As supreme commander of the U.S. Occupation of Japan, Gen. Douglas MacArthur had his share of faults. His temper rattled members of his staff and an open disdain for authority enraged his boss, President Harry S. Truman.

But if the rooms and offices in Japan where MacArthur sequestered himself offer any insight into his character, neither sloth nor material excess have a place on the list of his shortcomings.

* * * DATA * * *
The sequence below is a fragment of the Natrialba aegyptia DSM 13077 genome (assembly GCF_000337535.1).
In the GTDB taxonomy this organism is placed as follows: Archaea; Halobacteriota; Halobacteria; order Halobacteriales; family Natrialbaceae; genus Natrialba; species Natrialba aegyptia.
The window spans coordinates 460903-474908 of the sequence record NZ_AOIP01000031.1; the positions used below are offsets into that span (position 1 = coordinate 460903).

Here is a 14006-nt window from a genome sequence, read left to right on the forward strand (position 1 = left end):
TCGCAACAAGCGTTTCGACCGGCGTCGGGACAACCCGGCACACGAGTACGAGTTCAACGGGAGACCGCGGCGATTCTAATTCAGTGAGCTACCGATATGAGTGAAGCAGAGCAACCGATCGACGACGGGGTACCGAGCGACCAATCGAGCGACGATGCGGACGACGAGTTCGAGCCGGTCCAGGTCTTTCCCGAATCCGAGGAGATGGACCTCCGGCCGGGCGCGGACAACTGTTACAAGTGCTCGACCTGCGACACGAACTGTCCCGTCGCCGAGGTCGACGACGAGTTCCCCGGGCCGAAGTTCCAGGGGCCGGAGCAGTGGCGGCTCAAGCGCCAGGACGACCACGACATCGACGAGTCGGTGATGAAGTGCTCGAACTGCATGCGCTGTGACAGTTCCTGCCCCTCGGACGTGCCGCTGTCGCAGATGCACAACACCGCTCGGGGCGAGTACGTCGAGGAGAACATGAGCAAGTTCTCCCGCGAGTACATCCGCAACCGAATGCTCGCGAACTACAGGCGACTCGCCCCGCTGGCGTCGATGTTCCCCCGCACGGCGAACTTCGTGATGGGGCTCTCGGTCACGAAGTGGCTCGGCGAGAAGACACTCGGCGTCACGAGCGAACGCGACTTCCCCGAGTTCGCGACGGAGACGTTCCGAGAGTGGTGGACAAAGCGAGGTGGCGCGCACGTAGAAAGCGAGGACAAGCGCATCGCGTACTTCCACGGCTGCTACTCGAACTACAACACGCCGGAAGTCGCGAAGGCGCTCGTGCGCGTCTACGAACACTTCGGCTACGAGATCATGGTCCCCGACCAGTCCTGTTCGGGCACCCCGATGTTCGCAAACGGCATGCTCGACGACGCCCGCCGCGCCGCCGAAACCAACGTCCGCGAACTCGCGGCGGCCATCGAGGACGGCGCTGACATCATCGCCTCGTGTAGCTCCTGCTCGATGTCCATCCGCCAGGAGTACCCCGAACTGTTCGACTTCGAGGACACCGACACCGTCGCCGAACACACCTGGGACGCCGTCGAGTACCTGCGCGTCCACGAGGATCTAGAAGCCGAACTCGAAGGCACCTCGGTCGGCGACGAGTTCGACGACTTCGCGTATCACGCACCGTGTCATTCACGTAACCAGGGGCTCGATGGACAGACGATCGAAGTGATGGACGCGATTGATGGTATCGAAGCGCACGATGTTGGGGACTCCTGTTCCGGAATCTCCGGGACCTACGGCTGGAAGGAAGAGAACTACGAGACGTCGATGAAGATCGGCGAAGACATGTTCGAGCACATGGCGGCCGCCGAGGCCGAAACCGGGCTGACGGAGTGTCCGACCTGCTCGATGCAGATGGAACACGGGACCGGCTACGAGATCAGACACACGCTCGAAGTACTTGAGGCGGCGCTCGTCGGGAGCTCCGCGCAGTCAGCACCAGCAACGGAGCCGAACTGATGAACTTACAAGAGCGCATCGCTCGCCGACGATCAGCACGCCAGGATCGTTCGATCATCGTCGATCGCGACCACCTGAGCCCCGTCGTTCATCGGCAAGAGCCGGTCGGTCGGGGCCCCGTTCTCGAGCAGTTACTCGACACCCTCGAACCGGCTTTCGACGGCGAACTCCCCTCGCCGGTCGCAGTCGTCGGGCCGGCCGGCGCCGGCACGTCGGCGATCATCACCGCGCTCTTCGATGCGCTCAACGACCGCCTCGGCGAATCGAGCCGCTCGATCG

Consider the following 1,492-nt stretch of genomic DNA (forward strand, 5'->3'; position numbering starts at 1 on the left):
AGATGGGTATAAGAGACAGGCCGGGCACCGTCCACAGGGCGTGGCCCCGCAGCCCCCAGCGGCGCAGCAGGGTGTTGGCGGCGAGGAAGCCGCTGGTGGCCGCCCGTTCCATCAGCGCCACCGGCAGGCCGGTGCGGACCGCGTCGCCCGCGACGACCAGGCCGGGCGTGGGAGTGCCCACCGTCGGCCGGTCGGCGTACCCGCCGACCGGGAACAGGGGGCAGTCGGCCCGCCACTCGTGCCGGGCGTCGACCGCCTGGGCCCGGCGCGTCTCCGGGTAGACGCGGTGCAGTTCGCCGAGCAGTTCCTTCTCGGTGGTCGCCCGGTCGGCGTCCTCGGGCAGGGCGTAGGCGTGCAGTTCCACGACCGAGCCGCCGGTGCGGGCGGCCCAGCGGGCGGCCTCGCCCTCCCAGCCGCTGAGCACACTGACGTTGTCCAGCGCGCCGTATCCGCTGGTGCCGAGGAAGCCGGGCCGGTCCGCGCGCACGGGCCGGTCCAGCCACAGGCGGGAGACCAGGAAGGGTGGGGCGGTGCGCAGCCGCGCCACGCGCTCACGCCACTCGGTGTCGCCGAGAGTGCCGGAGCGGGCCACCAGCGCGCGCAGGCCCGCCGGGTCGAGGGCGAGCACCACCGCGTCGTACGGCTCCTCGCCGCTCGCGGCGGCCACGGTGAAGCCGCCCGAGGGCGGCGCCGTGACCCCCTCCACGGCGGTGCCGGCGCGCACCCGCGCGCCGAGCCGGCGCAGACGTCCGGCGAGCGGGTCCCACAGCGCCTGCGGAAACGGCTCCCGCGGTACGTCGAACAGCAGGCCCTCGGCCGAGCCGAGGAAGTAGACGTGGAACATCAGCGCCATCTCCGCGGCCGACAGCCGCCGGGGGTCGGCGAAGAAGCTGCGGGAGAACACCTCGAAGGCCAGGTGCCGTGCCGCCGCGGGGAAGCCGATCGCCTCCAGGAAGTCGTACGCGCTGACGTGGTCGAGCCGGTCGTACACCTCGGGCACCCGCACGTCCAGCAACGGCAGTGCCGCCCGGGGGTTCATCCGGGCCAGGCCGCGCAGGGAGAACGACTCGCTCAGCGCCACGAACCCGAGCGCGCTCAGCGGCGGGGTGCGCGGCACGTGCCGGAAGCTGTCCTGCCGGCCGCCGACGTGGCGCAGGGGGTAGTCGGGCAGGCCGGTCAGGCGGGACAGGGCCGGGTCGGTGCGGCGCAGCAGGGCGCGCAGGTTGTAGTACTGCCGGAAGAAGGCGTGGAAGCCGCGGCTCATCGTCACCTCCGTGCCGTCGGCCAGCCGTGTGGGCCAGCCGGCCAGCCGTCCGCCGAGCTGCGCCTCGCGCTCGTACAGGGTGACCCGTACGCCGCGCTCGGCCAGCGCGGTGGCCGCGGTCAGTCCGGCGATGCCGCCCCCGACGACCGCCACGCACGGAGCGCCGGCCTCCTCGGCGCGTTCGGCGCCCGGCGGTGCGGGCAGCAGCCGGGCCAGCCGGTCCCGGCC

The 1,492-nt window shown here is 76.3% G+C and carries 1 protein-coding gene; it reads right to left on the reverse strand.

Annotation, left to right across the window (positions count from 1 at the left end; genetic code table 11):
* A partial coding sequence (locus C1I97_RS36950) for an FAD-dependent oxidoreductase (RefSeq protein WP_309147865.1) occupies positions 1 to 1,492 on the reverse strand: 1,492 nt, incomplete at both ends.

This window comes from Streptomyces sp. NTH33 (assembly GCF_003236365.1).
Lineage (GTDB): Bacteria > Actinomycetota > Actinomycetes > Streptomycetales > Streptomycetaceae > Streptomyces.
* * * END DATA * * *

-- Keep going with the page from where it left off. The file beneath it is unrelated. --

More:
Meticulously preserved, the Yokohama hotel suite where MacArthur spent the first days of the 1945-52 Occupation and the Tokyo offices where he established his General Headquarters are Spartan in their simplicity, clearly indicating the no-nonsense, workaholic nature of their former tenant. That's hardly surprising: With a new constitution to draft and political tensions coming to a head in Korea, the general would have had little time for frivolity.